New York – An article from Dow Jones on Friday sparked our interest in the whereabouts of the ex-Bear Stearns analysts. The article discusses the recent movement of ex-Bear healthcare analyst, Steve Unger to the Research Edge outsourced research model.Research Edge is an outsourced model in that it primarily gets its research direction from its clients, rather than producing research and then attempting to sell it to clients. Indeed, we have noted that push style research is becoming less valuable to investors that are looking to prove an investment hypothesis or to re-evaluate current holdings. The fact that Research Edge has grown from 2 employees to 30 in one year is testament to this type of research model.
The other ex-Bear analysts that are listed in the article are David Malpass, former chief economist at Bear Stearns. He founded Encima Global, an economic research and consulting firm that provides economic, political, and market insights to clients. Also from Bear Stearns John Ryding and Conrad DeQuadros founded RDQ Economics, a global macroeconomic research company. Wolfe Research, a research company dedicated to transportation research, was founded by Ed Wolfe, who also worked at Bear for 10 years.
One of the better known analysts at Bear was Dana Telsey. She founded Telsey Advisory Group. To be fair, Dana Telsey left Bear in 2006, prior to the Bear Stearns implosion.
Another firm we have been waiting to see is a firm founded by Denis Bovin and Michael Urfirer in the technology and defense area. While the two were bankers rather than research providers, they are likely to surface with some sort of research to support their services.
We post the Dow Jones article with attribution below:
Former Bear Stearns Analyst Joins Research Outsourcing Co
13 March 2009
By Jessica Papini
Former Bear Stearns health-care analyst Steve Unger joined Research Edge, a research outsourcing company, last week.
Unger is rolling out health-care coverage for the company, along with Thomas Tobin, next week. Tobin, who joined Research Edge from Dawson-Herman Capital Management last year, has been in the process of setting up the infrastructure.
Research Edge, based in New Haven, Conn., is one of several new boutique research firms that operate under a non-traditional business model. Rather than producing research on topics of its choice and looking for buyers, Research Edge and similar companies generate investment ideas and research companies and topics at the request of institutional investors.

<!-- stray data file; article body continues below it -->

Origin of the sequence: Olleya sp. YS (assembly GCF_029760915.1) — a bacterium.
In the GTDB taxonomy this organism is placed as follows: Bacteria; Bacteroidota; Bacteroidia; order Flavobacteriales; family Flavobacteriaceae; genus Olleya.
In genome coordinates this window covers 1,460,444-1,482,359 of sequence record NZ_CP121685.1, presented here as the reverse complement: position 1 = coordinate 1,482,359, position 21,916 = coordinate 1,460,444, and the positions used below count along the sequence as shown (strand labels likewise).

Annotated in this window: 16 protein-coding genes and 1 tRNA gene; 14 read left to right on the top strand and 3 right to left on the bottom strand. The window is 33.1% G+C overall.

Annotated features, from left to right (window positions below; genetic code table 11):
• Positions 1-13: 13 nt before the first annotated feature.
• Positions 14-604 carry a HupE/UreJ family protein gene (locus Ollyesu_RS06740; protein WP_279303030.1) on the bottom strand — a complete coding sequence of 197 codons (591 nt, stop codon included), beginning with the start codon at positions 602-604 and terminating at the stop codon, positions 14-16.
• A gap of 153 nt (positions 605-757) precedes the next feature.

Analysts at Research Edge do not place ratings or price targets on companies they cover, and research is customized based on each client’s request.
“There is a lot more time for me to focus on high quality, in-depth research,” Unger said. Also, the research is not broadly distributed.
Unger worked at Bear Stearns for over 10 years, prior to the bank’s fire-sale acquisition by JPMorgan Chase & Co. He most recently was at Balyasny Asset Management for five months.
Unger will cover 10 companies at first, but said he has the ability to cover up to 50 companies under the new firm’s research model.
Research Edge plans to hire analysts for existing sectors and add new sector coverage as well. The company has grown over the last year from two employees to 30.
More and more buy-side firms are outsourcing research. Investment banks and hedge funds have laid off equity research staff, and mutual fund managers may follow.
One newcomer to outsourced research is William Pecoriello, a longtime consumer staples analyst at Morgan Stanley, who is in the midst of launching Consumer Edge Research.
Over the past year, David Malpass, former chief economist at Bear Stearns, founded Encima Global, an economic research and consulting firm that provides economic, political, and market insights to clients. John Ryding and Conrad DeQuadros, both from Bear Stearns, founded RDQ Economics, a global macroeconomic research company. Wolfe Research, a research company dedicated to macro and freight transportation research, was founded by Ed Wolfe, who worked at Bear for 10 years.
An early customized-research firm was Telsey Advisory Group. Dana Telsey, who left Bear in 2006, founded Telsey, an equity research and consulting firm focused solely on the consumer sector, including retail and apparel companies, restaurants and the gaming industry.